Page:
Sleep: the gift of the gods

While most of us could use a week at a spa to de-stress, our heavy schedules barely allow enough time to get a good night’s sleep. Surely, we could all use more of this Gift of the Gods to recharge our spirits.
We are a sleep deprived nation and not getting enough rest has vast implications. When we’re tired, our cognitive function drops, job performance decreases, our concentration is diminished, we lose our tempers faster and our waistlines increase.
“The Duvet Diet,” a sleep-yourself-thinner plan advanced by author Jane Worthington, indicates that one extra hour of sleep every night for a year could translate to a weight loss of 10 pounds.
Dr. Shahrad Taheri, who operates an obesity clinic at University of Bristol, has done extensive research in this area and told the Times Online, “How much sleep we have affects our IQ, our suicide risk, our chance of substance abuse and our weight.”
For decades, the national average of body weight has been on the increase. Most of us admit we’re getting far less sleep, too. Are the two really connected? Yes. Obviously, if we’re awake longer, we have the opportunity to consume more calories. But it’s more than that:

  • A bad night’s sleep usually equates with over-eating the next day and may convert to an increase of 1,000 calories in an attempt to overcome fatigue.
  • Hormones that control appetite are decreased with a lack of sleep.
  • Lower glucose tolerance levels result from a poor quality of sleep and, therefore, can also be a factor in obesity by increasing the risk of diabetes and heart disease.
  • Less sleep equates to rising body mass index (BMI) and that applies to kids, too.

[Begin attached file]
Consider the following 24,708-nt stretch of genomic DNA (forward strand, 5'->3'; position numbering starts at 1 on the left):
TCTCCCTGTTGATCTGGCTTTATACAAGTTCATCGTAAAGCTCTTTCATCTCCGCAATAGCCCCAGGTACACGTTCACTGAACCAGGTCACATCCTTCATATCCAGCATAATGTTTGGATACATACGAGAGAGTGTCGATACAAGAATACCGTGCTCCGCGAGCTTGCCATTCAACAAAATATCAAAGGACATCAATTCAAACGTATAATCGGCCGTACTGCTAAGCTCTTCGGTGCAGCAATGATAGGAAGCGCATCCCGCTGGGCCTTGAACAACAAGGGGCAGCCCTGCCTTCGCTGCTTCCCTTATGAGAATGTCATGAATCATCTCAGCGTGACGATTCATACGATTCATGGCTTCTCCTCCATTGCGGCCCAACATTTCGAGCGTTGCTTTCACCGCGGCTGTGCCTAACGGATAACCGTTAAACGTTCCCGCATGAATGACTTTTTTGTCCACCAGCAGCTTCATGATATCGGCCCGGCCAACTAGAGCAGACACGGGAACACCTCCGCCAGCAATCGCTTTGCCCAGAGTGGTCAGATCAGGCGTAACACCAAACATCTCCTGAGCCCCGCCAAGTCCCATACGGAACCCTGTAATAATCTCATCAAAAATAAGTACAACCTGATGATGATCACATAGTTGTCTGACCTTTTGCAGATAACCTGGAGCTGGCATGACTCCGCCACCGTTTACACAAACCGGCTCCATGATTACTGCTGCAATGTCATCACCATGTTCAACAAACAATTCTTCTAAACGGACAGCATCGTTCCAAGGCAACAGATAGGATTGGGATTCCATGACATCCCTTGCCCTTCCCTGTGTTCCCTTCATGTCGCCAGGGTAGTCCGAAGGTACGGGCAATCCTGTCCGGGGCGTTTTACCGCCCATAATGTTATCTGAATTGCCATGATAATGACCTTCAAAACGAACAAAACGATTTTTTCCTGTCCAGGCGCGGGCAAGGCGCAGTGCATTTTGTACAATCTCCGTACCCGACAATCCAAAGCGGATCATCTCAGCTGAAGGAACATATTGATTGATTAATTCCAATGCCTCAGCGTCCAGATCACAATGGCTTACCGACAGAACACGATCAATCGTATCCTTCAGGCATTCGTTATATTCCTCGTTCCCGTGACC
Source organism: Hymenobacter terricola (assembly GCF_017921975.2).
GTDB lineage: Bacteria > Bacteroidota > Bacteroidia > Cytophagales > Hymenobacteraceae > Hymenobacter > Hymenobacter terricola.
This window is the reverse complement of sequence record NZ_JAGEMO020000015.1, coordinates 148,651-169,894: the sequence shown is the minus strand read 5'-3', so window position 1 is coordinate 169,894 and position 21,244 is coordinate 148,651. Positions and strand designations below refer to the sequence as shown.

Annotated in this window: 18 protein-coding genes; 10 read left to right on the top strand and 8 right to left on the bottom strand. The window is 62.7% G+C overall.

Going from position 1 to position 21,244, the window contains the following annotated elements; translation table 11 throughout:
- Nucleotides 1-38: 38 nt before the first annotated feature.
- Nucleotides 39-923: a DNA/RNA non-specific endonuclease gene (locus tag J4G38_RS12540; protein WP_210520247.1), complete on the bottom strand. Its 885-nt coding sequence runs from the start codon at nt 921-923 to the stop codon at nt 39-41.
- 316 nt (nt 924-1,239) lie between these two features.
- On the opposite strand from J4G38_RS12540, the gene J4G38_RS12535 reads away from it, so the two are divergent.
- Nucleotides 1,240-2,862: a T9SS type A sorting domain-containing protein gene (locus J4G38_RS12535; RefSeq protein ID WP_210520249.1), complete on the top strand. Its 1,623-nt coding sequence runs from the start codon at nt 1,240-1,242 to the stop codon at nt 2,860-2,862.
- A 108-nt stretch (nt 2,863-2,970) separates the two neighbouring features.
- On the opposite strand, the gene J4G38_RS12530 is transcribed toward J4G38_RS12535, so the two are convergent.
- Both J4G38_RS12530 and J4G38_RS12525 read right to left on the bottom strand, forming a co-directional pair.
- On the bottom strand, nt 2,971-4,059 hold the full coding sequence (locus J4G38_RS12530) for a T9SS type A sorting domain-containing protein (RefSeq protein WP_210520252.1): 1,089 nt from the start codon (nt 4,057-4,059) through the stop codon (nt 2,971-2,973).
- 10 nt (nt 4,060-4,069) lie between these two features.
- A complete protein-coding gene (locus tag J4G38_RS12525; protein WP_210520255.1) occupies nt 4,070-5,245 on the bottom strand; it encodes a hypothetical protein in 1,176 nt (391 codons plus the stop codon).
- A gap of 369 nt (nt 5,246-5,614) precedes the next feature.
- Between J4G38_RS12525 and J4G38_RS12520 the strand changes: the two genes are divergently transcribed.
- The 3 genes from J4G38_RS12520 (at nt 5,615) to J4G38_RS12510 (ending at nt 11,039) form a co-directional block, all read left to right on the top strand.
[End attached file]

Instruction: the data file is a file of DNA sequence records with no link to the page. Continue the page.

Also, a single poor night’s sleep can depress and compromise our immune systems.
    Interestingly enough, RealAge.com tells us eating the right foods can help us sleep. “Bananas,” states the website, are “practically a sleeping pill in a peel. Bananas contain sleep aids melatonin and serotonin as well as magnesium, a known muscle relaxant.”
    Also, Mom was right, warm milk is a great sleep aid because it contains a trace of tryptophan, an amino acid with a sedative-like effect, as well as calcium.
    Honey, according to RealAge.com, is also a sleep aid. Put a teaspoon or two of honey in warm milk or chamomile tea. This tiny bit of glucose will send a message to your brain to turn off a neurotransmitter that has been linked to alertness.
    Oatmeal is wonderful source of melatonin; make it with warm milk and a drizzle of honey.
    Almonds are not only good for your heart, but they also contain tryptophan and magnesium which assist in getting more sleep. Drop some sliced almonds into oatmeal with half of a mashed banana, honey and warm milk. Sweet dreams, cupcake, and reduce your cholesterol, too, while you hug your teddy.
    Whole wheat toast with a little honey and a cup of chamomile tea can make for a late snack that’s low cal and high octane zzzzzz.
    Set the stage for a great night’s sleep by having a turkey sandwich on whole wheat bread or have just the turkey with a small white potato and you will be on your way to la-la land after that bubble bath.
    According to DrSears.com, the best dinners to induce a good night’s sleep:

  • Pasta with parmesan cheese
  • Hummus with whole wheat pita bread
  • Meats and poultry with veggies
  • Tuna salad sandwich
  • Scrambled eggs and cheese
  • Cottage cheese, pasta and seafood
  • Salad with tuna chunks sprinkled with sesame seeds and accompanied by whole wheat crackers

    If you’re watching your cholesterol and concerned about saying “cheese” too often, ask your doctor about taking calcium supplements. Calcium can be a great sleep aid, but don’t use it unless your physician says it’s right for you.
    For another non-food sleep aid, try a little aromatherapy, including some lavender oil on your pillow case. Pleasant dreams.

    Irene A. Masiello is a certified holistic/CORE counselor, a stress management consultant & adult educator. She’s the author of the newly released Paradise Costs (Infinity Publishing), a true story about elder abuse and exploitation, and how to raise consciousness about this social ill. Take part in reality writing in this innovative approach to embracing creative challenge resolution by being part of a solution and STOP ELDER ABUSE NOW! Reach Irene at 718-776-5644.

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